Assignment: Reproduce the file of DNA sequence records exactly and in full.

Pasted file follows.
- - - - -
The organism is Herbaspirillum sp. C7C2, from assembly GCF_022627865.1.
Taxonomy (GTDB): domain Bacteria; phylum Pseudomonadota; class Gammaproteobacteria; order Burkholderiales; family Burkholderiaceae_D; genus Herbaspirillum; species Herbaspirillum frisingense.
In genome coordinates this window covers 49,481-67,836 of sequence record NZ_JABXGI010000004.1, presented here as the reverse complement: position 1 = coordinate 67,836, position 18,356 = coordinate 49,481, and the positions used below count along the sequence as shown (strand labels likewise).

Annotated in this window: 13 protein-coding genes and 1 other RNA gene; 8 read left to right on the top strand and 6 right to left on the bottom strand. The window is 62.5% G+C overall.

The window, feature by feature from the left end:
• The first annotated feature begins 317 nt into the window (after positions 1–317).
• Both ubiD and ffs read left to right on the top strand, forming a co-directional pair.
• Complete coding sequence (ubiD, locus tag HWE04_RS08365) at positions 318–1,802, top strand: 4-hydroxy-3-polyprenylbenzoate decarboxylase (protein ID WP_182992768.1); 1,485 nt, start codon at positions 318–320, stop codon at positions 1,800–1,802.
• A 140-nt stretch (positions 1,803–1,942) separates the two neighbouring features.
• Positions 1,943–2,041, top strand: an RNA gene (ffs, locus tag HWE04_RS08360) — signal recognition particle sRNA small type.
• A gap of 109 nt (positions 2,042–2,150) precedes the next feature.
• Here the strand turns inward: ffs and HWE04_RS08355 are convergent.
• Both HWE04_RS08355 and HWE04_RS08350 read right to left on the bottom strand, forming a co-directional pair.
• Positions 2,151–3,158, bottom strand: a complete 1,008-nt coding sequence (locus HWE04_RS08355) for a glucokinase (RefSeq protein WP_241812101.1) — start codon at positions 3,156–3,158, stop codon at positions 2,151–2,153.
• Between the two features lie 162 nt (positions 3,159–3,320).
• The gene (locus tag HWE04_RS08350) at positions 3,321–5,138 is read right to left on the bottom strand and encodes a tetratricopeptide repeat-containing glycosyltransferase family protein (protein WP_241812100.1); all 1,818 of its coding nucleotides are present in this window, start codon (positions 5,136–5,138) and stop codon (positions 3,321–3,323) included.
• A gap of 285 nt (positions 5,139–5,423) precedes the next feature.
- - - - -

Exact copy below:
The organism is Herbaspirillum sp. C7C2, from assembly GCF_022627865.1.
Taxonomy (GTDB): domain Bacteria; phylum Pseudomonadota; class Gammaproteobacteria; order Burkholderiales; family Burkholderiaceae_D; genus Herbaspirillum; species Herbaspirillum frisingense.
In genome coordinates this window covers 49,481-67,836 of sequence record NZ_JABXGI010000004.1, presented here as the reverse complement: position 1 = coordinate 67,836, position 18,356 = coordinate 49,481, and the positions used below count along the sequence as shown (strand labels likewise).

Annotated in this window: 13 protein-coding genes and 1 other RNA gene; 8 read left to right on the top strand and 6 right to left on the bottom strand. The window is 62.5% G+C overall.

The window, feature by feature from the left end:
• The first annotated feature begins 317 nt into the window (after positions 1–317).
• Both ubiD and ffs read left to right on the top strand, forming a co-directional pair.
• Complete coding sequence (ubiD, locus tag HWE04_RS08365) at positions 318–1,802, top strand: 4-hydroxy-3-polyprenylbenzoate decarboxylase (protein ID WP_182992768.1); 1,485 nt, start codon at positions 318–320, stop codon at positions 1,800–1,802.
• A 140-nt stretch (positions 1,803–1,942) separates the two neighbouring features.
• Positions 1,943–2,041, top strand: an RNA gene (ffs, locus tag HWE04_RS08360) — signal recognition particle sRNA small type.
• A gap of 109 nt (positions 2,042–2,150) precedes the next feature.
• Here the strand turns inward: ffs and HWE04_RS08355 are convergent.
• Both HWE04_RS08355 and HWE04_RS08350 read right to left on the bottom strand, forming a co-directional pair.
• Positions 2,151–3,158, bottom strand: a complete 1,008-nt coding sequence (locus HWE04_RS08355) for a glucokinase (RefSeq protein WP_241812101.1) — start codon at positions 3,156–3,158, stop codon at positions 2,151–2,153.
• Between the two features lie 162 nt (positions 3,159–3,320).
• The gene (locus tag HWE04_RS08350) at positions 3,321–5,138 is read right to left on the bottom strand and encodes a tetratricopeptide repeat-containing glycosyltransferase family protein (protein WP_241812100.1); all 1,818 of its coding nucleotides are present in this window, start codon (positions 5,136–5,138) and stop codon (positions 3,321–3,323) included.
• A gap of 285 nt (positions 5,139–5,423) precedes the next feature.